We hold these truths to be self-evident that all men are created equal that they are endowed by their Creator with certain inalienable rights that among these are life, liberty, and the pursuit of happiness.
We hold these truths to be self-evident that all men are created equal; that they are endowed by their Creator with certain inalienable rights; that among these are life, liberty, and the pursuit of happiness.
We hold these truths to be self-evident, that all men are created equal, that they are endowed by their Creator with certain unalienable Rights, that among these are Life, Liberty, and the pursuit of Happiness. That to secure these rights, Governments ar
Well, now, this is exactly my case. I am in love; and my sweetheart is LIBERTY. Be that heavenly nymph my companion, and these wilds and .Woods shall have charms beyond London and Paris in slavery. To have no proud monarch driving over me with his gilt coaches; nor his host of excise-men and tax-gatherers insulting and robbing me ; but to be my own master, my own prince and sovereign, gloriously preserving my national dignity, and 'pursuing my true happiness; planting my vineyards, and eating their lucious fruits; and sowing my fields, and reaping the golden grain: and seeing millions of ‘brothers all around me, equally free and happy as myself. “This, sir, is What I long for.” p. 155 ... On his return to Georgetown, he was asked by colonel Watson, why he looked so serious? I have cause, sir,” said he, “to look serious.” Watson "What! has general Marion refused to treat?” "No, sir.” “Well, then, has old Washington defeated sir Henery Clinton, and broke up our army ?" " No, sir, not that neither ; but worse.” “Ah! what can be worse?” "Why, sir, I have seen an American general and his officers, without pay, and almost without clothes, living on roots and drinking water ; and all for LIBERTY! What chance have we against such men!” It is said colonel Watson was not much obliged to him for this speech. But the young ofiicer was so struck with Marion’s sentiments, that he never rested until he threw up his commission, and retired from the service. ' p 156 https://books.google.com/books?pg=PA155&dq=Francis+Marion+Weems&id=G79CAQAAMAAJ#v=onepage&q=Francis%20Marion%20Weems&f=false
What do I do? I am so sick of being alone. Not having someone else who can share my company. No one to go to when I’m alone or feeling down. Everyone else has had someone at one point. Felt the joy of another human’s touch. But not I. For I have yet to feel the warm embrace of the opposite sex. Still with no idea what a simple kiss is like. And yet there are others who partake in far greater bounties than I can ever imagine. Worse yet, they lack intelligence and haven’t the slightest idea what they have. They take things for granted and don’t have a care in the world. But it is all fine in the end. For there is an eternal balance to everything that happens. They may have their forbidden fruit, but it is that very thing that has poisoned their minds and made them oblivious to the truths of life. The hidden wonders that can only be learned over time. Between the two I prefer my scenario. I may miss out on wonderful bounties now, but they become available to everyone eventually. And I am very patient. Besides, by waiting just a little longer I can understand things now that will take them years to even think of. I count myself lucky. If not in society’s eye but in my eye. Because I know that in the future everything will work out for the better. Such is the way of things to always have a balance. One day I will be with that person. That one special someone to share my life and happiness with. So, what do I do? Well, I am going to wait. Not forever, but for that opportune time when I know I will be able to change everything. I will wait and endure the status quo to one day experience the balance. I have told you what I will do. Now, what will you do?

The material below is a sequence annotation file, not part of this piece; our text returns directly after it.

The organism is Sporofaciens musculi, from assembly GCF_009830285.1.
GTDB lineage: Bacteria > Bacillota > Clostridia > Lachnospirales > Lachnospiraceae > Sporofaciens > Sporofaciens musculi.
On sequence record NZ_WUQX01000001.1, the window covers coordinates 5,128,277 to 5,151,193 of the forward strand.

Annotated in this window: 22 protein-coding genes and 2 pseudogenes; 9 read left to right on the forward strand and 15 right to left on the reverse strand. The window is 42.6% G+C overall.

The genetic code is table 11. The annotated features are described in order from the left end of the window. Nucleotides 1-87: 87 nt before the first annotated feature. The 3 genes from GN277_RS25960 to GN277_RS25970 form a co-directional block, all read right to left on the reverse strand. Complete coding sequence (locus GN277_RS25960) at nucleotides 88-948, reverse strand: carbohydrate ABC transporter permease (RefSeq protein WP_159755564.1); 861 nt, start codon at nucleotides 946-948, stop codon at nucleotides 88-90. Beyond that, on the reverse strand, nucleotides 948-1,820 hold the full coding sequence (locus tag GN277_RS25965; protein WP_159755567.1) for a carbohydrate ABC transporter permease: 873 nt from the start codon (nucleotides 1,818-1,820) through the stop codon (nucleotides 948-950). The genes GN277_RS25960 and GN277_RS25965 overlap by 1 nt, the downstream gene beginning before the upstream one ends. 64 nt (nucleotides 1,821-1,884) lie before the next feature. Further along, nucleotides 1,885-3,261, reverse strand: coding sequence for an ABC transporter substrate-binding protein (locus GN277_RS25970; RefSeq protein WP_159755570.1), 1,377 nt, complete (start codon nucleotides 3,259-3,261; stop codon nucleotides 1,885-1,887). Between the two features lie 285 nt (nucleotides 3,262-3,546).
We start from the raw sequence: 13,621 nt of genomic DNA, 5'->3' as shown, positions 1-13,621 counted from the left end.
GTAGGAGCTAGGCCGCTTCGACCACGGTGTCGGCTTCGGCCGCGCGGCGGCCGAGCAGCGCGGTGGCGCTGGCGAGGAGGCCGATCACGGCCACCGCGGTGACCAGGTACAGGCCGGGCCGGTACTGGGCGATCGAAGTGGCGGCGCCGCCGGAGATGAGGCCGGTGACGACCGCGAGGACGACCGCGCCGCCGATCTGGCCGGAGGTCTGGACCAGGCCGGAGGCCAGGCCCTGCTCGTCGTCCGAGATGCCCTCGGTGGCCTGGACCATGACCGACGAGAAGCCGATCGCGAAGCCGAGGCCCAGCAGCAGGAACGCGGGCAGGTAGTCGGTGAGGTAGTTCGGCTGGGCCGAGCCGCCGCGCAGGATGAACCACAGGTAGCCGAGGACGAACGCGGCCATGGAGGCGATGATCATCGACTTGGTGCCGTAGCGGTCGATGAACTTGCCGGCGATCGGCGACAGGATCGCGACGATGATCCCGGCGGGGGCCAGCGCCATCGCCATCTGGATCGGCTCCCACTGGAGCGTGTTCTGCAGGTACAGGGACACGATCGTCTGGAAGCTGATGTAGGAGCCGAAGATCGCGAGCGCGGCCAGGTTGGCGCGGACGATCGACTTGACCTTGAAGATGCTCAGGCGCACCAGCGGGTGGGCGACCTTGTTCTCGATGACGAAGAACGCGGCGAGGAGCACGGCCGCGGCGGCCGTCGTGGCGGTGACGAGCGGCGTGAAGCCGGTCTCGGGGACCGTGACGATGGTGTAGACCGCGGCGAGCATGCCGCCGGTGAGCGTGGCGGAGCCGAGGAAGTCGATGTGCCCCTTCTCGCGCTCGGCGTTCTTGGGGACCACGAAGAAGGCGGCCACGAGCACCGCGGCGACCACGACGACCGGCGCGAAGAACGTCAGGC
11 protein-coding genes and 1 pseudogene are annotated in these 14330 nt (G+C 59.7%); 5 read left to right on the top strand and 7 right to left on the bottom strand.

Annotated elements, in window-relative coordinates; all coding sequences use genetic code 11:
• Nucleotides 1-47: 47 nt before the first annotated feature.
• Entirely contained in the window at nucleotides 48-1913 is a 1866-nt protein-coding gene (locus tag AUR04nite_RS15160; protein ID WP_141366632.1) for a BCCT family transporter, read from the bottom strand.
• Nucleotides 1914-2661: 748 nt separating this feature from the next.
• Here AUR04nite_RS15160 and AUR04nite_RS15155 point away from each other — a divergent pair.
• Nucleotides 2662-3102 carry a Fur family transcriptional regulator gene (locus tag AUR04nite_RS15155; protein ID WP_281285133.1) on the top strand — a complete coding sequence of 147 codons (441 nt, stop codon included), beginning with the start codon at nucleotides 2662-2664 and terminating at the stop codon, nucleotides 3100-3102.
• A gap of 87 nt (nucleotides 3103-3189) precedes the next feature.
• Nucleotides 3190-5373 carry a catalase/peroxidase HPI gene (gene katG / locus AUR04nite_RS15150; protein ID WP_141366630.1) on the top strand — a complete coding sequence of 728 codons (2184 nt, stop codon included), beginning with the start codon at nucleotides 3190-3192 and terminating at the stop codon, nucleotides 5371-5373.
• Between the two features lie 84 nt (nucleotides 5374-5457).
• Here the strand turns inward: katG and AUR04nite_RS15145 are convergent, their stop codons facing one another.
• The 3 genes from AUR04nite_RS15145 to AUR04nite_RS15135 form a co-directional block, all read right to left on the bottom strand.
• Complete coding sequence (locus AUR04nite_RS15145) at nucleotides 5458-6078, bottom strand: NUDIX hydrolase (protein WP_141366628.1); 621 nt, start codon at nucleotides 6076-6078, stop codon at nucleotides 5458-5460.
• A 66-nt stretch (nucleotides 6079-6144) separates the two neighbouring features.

What is good? All that heightens the feeling of power in man, the will to power, power itself. What is bad? All that is born of weakness. What is happiness? The feeling that power is growing, that resistance is overcome.
What is the most profitable? Fellowship with the good. What is the worst thing in the world? The society of evil men. What is the greatest loss? Failure in one?s duty. Where is the greatest peace? In truth and righteousness. Who is the hero? The man who subdues his senses. Who is the best beloved? The faithful wife. What is wealth? Knowledge. What is the most perfect happiness? Staying at home.
When a man feels throbbing within him the power to do what he undertakes as well as it can possibly be done, and all of his faculties say "amen" to what he is doing, and give their unqualified approval to his efforts, - this is happiness, this is success.
When a man feels throbbing within him the power to do what he undertakes as well as it can possibly be done, and all of his faculties say amen to what he is doing, and give their unqualified approval to his efforts, - this is happiness, this is success.
When in the pursuit of happiness Obstacles cross our way, When all seems lost And there is a darkening of the day. Remember God in His heaven And it does not cost to call. We'll find despite our troubles We've been blessed after all.
When once a man has made celebrity necessary to his happiness, he has put it in the power of the weakest and most timorous malignity, if not to take away his satisfaction, at least to withhold it. His enemies may indulge their pride by airy negligence and gratify their malice by quiet neutrality.